If Tiger Woods weren't Tiger Woods, if his image hadn't been tarnished by a drunken-driving arrest and his back injured so badly that he could barely walk a few years ago, his victory in the 2019 Masters tournament wouldn't have been the same.

Not as inspiring for fans, who were thrilled to see the 43-year-old walk away with his fifth green jacket after recovering from four surgeries on his knee and an equal number on his back.

And not as lucrative for Nike, the sports-apparel giant that stuck with Woods through a decade of lows to reap millions in free advertising as TV reporters followed the champion's trek toward a comeback.

"It's all about the camera shots," said Eric Smallwood, president of advertising consultant Apex Marketing, who estimated that visuals of Woods' Nike-branded hat, shirt, pants, and shoes were worth $22.5 million to the Beaverton, Ore.-based company. "They pretty much followed him around. Every time he swung a club, except four or five times, he was on camera."

Monster Energy drinks, whose logo adorns Woods' golf bag, garnered about $958,333 worth of air time, according to Apex. Bridgestone, which makes his golf balls, netted about $134,167.

"If anyone else had won, we wouldn't be hearing this story the way we're going to be hearing this story — for a very long time," Eric Yaverbaum, who runs New York-based Ericho Communications and has spent 35 years in marketing and public relations, told the Washington Examiner. "The thing about redemption arcs is people love them. They're dramatic, they're cinematic, they give us someone to root for."

With long experience in employing headline-making athletes as representatives, Nike was ready to seize the moment. It posted an ad built around the victory the same day, urging viewers to chase "crazy dreams" and noting that Woods had moved another step closer to his lifetime goal of topping the 18 major wins picked up by Jack Nicklaus.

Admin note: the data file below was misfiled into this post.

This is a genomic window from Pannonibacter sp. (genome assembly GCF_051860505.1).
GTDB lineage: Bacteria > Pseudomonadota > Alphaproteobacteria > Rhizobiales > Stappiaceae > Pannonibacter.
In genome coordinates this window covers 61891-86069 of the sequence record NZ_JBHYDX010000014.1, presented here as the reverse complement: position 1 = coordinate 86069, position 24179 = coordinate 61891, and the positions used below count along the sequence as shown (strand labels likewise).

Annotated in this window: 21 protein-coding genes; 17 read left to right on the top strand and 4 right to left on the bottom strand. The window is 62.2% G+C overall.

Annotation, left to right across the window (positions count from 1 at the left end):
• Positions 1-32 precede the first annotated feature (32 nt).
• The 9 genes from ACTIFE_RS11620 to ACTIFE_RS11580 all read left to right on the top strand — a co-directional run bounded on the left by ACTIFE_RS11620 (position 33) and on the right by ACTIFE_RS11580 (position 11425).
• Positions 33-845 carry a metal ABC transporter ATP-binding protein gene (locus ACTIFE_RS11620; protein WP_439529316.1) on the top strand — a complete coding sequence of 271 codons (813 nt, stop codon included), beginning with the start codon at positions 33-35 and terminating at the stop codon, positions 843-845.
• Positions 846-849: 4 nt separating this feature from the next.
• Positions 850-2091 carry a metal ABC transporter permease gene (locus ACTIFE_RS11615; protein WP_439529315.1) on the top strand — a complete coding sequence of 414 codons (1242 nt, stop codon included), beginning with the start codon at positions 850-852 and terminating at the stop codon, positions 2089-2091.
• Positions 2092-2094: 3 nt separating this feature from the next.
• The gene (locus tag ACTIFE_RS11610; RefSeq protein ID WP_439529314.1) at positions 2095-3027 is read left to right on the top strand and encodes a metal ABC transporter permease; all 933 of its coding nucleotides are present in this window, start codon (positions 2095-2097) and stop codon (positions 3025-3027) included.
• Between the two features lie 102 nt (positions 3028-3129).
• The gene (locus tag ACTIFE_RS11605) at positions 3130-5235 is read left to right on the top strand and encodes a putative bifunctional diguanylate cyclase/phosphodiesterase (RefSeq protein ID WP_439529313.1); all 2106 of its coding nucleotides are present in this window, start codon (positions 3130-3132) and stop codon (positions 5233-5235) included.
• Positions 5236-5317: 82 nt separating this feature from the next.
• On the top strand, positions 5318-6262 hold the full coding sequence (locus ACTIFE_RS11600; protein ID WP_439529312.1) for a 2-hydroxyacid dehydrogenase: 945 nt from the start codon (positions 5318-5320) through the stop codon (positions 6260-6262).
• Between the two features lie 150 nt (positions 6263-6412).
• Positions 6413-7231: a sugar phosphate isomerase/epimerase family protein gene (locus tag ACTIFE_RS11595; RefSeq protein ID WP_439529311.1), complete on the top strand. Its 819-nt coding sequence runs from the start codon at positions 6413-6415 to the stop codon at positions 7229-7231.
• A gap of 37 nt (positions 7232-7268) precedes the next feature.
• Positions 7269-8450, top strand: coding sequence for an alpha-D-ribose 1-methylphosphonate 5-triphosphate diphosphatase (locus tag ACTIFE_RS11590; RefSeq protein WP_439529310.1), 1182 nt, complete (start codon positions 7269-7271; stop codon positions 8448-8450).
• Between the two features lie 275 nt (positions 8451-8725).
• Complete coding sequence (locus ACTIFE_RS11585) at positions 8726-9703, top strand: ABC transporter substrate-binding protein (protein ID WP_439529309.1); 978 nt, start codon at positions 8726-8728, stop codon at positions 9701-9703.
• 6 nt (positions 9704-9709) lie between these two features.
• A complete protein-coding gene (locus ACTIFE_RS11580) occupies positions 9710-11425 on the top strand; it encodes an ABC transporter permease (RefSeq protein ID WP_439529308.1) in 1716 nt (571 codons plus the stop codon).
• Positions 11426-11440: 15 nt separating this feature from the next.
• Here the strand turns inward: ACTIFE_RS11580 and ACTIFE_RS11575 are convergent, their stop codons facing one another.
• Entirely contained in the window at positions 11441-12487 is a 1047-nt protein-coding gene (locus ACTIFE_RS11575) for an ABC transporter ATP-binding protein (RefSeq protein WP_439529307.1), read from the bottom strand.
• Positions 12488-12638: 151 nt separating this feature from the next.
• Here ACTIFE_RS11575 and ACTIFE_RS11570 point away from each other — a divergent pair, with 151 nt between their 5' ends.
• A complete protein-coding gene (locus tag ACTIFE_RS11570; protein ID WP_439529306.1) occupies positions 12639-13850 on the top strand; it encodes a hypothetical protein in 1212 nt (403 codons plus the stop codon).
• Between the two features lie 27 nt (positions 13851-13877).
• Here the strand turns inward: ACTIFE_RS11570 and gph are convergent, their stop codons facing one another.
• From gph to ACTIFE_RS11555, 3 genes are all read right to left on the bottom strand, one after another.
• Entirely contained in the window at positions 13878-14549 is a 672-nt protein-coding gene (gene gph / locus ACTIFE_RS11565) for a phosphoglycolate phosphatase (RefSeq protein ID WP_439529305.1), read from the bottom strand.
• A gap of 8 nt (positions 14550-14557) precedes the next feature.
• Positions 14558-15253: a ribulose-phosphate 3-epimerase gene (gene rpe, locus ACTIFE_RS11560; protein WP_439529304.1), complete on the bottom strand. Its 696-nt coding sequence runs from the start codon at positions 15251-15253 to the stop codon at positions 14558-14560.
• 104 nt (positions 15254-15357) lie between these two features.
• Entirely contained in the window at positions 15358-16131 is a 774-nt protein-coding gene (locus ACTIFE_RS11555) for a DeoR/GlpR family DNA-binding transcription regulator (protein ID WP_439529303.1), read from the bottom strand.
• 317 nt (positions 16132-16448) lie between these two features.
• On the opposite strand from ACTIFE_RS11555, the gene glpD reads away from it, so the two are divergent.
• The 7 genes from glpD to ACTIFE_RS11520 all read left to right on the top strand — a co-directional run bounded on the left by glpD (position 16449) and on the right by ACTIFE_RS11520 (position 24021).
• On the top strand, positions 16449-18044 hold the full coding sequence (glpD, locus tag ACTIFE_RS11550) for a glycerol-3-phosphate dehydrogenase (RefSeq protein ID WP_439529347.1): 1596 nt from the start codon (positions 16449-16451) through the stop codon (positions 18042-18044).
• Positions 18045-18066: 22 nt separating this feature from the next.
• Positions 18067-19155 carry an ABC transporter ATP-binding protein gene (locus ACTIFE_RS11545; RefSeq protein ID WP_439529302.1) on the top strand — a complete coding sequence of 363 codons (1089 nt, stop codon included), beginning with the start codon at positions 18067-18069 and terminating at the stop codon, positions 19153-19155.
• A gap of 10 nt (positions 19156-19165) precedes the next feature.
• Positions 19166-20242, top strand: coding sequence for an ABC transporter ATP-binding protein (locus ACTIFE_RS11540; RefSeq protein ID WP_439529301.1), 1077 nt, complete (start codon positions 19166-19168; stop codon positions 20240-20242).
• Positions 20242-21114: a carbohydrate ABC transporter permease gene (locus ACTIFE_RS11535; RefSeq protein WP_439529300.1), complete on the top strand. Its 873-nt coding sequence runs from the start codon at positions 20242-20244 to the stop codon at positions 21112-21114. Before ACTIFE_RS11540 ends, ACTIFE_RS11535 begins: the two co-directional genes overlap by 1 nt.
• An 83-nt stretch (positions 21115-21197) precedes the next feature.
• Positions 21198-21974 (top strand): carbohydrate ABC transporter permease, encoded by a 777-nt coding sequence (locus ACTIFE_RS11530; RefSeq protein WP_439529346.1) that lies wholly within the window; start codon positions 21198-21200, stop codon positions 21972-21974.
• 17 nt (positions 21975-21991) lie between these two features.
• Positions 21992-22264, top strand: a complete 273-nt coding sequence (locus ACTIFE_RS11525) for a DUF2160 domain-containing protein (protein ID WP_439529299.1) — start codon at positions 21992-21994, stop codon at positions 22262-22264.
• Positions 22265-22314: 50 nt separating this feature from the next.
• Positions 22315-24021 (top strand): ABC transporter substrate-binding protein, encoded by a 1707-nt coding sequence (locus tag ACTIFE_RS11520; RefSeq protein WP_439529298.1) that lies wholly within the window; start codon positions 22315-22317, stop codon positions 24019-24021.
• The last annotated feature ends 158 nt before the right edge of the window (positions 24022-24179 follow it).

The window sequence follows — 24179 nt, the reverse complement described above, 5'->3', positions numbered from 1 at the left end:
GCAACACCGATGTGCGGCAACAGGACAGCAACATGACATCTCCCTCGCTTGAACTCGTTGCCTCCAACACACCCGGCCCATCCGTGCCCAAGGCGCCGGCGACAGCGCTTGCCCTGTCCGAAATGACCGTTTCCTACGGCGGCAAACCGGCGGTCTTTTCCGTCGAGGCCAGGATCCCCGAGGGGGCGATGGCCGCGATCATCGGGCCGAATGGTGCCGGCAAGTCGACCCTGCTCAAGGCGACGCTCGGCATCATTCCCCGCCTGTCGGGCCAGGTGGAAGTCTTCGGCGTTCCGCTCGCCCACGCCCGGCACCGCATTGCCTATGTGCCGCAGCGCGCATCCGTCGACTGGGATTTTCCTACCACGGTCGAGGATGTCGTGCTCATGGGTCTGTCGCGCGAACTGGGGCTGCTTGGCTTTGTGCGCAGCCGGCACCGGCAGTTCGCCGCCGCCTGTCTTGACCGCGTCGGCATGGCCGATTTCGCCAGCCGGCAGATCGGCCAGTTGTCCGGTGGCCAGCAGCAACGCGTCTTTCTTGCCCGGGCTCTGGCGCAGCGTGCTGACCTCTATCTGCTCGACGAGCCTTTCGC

"It's crazy to think a 43-year-old who has experienced every high and every low and has just won his 15th major is chasing the same dream as a 3-year-old," the company says in the spot, which includes black-and-white footage of Woods as a child jumping up and down after sinking a putt.

[Related: Trump giving Tiger Woods the Presidential Medal of Freedom for comeback in sports and life]

Nike, which signed an endorsement contract with Woods in 1996, has also generated controversy with such arrangement at times.

A 2013 campaign with the golfer, who was then rebounding after a 2010 divorce from Swedish model Elina Nordegren and intense media coverage of extramarital affairs, used the slogan, "Winning takes care of everything."

Last year, when the French Open banned catsuits like the Nike garment that tennis star Serena Williams wore in May, the company responded with a Twitter post.

"You can take the superhero out of her costume, but you can never take away her superpowers," Nike said, a reference to Williams' statement that wearing the suit made her feel like a superhero.

President Trump, who has condemned another of Nike's representatives, Colin Kaepernick, the former NFL quarterback who made headlines by kneeling during the national anthem to protest police brutality, had nothing but praise for Woods, promising to present him with the Presidential Medal of Freedom.

Should Woods be a Masters contender again in 2020, his sponsors stand to reap an even bigger windfall, said Yaverbaum, who routinely advises clients to "show up where the story is already happening."

Woods is "a legend," he said, and if his 2019 win represents a return to form, "you can expect that there will be an ongoing narrative."

In the immediate aftermath of Woods' victory, the realization hadn't quite sunk in, the golfer told reporters during a news conference at the Augusta National, the Georgia course where the Masters is played.

"I had serious doubts after what transpired a couple of years ago," he said. "I could barely walk. I couldn’t sit. Couldn’t lay down. Couldn't do much of anything. Luckily, I had the procedure on my back, which gave me a chance at having a normal life. Then, all of a sudden, I realized I could swing a golf club again."